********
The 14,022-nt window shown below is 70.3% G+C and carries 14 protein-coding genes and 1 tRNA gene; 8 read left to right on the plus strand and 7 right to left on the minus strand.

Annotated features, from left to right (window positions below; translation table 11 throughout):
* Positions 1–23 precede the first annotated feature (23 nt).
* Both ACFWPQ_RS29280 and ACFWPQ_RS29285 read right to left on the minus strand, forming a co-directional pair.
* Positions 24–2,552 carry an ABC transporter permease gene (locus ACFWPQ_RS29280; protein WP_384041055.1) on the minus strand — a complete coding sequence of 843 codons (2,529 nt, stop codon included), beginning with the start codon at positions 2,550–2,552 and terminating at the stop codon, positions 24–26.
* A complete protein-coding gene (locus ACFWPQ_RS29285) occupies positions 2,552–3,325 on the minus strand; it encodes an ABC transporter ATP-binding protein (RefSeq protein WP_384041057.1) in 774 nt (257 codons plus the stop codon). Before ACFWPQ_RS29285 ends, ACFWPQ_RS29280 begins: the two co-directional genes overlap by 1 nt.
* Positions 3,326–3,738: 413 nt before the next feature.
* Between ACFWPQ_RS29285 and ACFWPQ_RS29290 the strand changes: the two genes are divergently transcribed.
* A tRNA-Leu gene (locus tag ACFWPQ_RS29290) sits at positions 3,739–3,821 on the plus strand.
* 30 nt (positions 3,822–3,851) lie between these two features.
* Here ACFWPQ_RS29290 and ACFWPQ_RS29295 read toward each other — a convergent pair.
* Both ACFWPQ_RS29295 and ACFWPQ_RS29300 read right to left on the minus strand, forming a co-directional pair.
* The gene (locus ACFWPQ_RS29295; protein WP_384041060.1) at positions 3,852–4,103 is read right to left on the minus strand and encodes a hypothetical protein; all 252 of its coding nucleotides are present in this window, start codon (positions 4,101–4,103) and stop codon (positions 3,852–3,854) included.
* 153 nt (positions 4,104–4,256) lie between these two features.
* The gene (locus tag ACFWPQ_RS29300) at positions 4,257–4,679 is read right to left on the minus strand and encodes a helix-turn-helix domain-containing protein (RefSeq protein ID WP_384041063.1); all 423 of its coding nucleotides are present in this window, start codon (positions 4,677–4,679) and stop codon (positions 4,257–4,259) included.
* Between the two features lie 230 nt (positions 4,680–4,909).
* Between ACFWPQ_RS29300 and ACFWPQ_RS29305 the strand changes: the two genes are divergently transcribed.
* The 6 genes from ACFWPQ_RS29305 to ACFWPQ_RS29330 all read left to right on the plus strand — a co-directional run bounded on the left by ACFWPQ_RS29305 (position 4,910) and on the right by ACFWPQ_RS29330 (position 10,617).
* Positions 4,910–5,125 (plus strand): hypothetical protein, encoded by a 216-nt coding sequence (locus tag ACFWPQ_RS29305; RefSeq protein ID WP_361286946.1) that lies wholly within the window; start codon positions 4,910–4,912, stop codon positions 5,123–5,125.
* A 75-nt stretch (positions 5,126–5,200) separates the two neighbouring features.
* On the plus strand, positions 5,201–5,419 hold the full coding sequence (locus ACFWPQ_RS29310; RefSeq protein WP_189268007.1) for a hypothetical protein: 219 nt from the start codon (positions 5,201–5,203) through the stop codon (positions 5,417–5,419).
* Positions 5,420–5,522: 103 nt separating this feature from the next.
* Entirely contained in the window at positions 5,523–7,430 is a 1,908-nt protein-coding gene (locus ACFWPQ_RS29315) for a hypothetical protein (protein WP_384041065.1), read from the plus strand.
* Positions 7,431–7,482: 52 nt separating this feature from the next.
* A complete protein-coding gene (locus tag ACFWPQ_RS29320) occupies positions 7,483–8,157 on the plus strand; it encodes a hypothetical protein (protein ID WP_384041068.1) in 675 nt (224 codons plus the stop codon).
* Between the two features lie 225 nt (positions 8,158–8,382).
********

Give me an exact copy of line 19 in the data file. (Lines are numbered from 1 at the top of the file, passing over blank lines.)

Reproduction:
* Positions 4,910–5,125 (plus strand): hypothetical protein, encoded by a 216-nt coding sequence (locus tag ACFWPQ_RS29305; RefSeq protein ID WP_361286946.1) that lies wholly within the window; start codon positions 4,910–4,912, stop codon positions 5,123–5,125.